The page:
This is the one I use the most. Characters, their cultural backgrounds and attitudes, and their differing perceptiveness, make a perfect filter for detail. Ask yourself what your character is looking for, and why, as he or she enters a room. That will tell you a lot about what details the character will notice, and if you are writing in tight point of view as I do, that basically means that you've eliminated all other details from contention. If the character doesn't notice it, or care about it, then it doesn't matter. Only if you are trying to make sure some special detail makes it in - like for example some clue to a puzzle you're leaving for the reader, which the character notices but doesn't understand until later - will you have to include something that the character doesn't pay much attention to. To go back go Linda's garden example, there's really no reason you need to know the names of the trees in a garden unless your character is a gardener, or a botanist, or for some reason deeply cares about the names of trees. Otherwise the character's emotional impression of the garden is more important, and the details you choose should contribute directly to that.
3. Metaphorical meaning
This is the one you'll often hear people laughing about. "The curtains were blue, and was it because the character was sad? Why does it have to be because the character was sad, when the curtains were just $&^%$ blue?" While I can see the humor in the joke, metaphorical meaning is a really good way to think through what details you would like to include. In some sense, you can tie it back to the emotion of the character, but this isn't the same as working with the character (as above) because it can be done with or without internal point of view. Even if you are working with a considerable degree of narrative distance, the details you choose to include will reflect - or can/should reflect - the character's attitude, and what's important to the main conflict about that scene.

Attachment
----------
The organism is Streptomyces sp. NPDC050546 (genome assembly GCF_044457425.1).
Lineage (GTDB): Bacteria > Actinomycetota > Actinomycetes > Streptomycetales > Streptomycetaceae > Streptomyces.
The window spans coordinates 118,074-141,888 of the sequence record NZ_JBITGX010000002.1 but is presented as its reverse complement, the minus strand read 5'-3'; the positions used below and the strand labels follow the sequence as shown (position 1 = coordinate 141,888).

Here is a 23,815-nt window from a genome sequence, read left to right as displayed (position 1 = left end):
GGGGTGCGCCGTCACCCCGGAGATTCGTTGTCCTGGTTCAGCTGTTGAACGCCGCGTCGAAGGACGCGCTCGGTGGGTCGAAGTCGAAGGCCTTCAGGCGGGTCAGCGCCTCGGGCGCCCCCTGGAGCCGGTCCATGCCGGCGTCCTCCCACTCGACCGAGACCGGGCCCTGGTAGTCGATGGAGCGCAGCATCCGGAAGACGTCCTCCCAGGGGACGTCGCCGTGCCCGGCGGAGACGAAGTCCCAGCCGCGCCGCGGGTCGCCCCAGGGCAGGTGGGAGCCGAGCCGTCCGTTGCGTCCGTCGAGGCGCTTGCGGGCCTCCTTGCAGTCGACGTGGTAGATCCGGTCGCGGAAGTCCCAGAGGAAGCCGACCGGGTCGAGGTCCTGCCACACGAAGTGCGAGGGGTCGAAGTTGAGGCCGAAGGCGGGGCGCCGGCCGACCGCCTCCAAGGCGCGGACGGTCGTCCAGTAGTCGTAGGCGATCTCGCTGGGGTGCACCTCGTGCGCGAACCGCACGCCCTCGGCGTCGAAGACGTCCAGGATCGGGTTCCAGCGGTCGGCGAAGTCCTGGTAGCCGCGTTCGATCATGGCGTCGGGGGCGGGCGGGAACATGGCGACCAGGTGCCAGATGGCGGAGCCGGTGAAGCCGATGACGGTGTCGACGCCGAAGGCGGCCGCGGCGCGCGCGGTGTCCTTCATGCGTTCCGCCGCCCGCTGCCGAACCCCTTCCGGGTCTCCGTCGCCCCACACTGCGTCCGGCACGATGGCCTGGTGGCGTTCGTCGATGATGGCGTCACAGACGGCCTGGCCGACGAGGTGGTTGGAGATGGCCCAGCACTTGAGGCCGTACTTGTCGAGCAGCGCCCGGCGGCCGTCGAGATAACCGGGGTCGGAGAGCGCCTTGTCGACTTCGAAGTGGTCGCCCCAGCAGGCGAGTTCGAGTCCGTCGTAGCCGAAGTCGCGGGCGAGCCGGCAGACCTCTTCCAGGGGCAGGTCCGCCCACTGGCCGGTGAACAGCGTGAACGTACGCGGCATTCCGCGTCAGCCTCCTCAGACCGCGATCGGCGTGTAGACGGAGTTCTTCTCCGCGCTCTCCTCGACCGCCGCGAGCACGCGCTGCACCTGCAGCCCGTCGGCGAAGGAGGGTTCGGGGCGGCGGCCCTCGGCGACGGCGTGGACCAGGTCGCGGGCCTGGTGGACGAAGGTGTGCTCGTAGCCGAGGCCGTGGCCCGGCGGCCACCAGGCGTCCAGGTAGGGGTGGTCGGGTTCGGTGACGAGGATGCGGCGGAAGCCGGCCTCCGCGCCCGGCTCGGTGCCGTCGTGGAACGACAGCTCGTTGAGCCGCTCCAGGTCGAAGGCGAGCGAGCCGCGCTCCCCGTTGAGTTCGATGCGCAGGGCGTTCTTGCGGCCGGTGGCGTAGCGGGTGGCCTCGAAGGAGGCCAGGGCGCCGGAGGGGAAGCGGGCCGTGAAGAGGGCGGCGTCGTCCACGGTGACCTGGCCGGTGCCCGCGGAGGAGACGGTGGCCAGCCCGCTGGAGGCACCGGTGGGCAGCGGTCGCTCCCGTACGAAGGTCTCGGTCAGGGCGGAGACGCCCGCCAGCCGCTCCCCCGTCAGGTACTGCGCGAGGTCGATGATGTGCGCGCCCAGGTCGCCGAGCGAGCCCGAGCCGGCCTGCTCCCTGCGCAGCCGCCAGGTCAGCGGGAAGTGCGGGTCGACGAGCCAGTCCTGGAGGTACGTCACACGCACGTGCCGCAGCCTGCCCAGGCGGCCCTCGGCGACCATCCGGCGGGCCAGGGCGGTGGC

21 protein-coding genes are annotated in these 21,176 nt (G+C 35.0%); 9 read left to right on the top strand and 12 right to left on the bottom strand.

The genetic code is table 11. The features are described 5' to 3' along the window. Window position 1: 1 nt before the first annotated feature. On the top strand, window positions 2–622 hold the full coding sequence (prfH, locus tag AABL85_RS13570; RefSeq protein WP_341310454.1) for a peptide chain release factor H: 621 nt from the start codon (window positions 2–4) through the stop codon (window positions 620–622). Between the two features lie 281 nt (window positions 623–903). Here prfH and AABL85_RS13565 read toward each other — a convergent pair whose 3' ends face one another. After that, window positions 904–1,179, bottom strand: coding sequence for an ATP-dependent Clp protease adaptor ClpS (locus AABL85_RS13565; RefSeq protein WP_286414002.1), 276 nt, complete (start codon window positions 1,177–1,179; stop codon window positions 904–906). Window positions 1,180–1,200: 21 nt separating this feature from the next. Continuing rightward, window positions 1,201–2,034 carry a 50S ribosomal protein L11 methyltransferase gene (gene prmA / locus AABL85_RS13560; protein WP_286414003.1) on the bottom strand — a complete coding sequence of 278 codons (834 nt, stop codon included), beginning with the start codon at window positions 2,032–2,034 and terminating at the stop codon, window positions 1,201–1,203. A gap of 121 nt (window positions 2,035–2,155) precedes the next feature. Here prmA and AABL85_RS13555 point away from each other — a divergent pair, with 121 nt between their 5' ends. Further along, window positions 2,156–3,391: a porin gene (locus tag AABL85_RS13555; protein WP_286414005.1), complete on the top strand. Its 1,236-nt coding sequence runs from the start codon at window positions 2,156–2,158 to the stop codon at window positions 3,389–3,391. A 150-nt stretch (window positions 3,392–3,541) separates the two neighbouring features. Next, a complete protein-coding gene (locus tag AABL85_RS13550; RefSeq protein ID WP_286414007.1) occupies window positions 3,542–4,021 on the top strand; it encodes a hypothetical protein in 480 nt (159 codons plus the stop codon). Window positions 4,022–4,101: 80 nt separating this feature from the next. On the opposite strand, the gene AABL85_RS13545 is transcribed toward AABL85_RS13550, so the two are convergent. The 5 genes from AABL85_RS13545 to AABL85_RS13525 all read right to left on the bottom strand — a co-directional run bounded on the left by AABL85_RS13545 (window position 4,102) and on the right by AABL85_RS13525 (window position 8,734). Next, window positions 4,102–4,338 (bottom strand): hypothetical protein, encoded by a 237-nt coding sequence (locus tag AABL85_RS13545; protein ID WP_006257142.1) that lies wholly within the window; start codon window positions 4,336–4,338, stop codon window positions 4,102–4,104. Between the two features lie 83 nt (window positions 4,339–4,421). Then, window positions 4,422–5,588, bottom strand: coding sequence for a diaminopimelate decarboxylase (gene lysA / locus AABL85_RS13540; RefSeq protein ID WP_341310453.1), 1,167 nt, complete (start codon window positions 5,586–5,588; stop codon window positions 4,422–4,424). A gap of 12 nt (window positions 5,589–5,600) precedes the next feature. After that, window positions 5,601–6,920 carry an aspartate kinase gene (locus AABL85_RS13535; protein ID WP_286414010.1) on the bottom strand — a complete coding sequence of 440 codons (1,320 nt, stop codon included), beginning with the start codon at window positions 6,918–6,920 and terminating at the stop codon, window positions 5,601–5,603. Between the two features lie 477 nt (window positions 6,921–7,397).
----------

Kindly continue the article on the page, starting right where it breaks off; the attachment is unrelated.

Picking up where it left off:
I'll give you an example from my own work. Recently I was revising a scene in which the Lady of the house is about to go see her abusive husband in the hospital. She's feeling very conflicted about his illness, and feels like she needs strength, so she asks her servant to get her a jacket to wear (the "detail" is that she chooses to wear a jacket rather than going without). Her servant gets the jacket, internally realizes she wants it to be like armor, and thinks that he needs to become part of her armor as well. The first part of his realization, I suppose, is leading the reader into the meaning of the jacket detail (armor). But the second part, where he feels he needs to become part of the armor, evokes two things: a. the servant's desire to protect her, which he has always had, and b. the servant's desire to be close to her (to be worn). To be more specific, the servant goes from wanting to be her shadow (suggesting one kind of relationship) to wanting to be her armor (suggesting a different kind of relationship).
I hope this gives you some meaningful and logical criteria on which to base your choice of details. I have some other posts on this issue (Insider setting details/Audience setting details, Making description subjective) and I'm also happy to discuss in comments!
Posted by Juliette Wade at 6:59 AM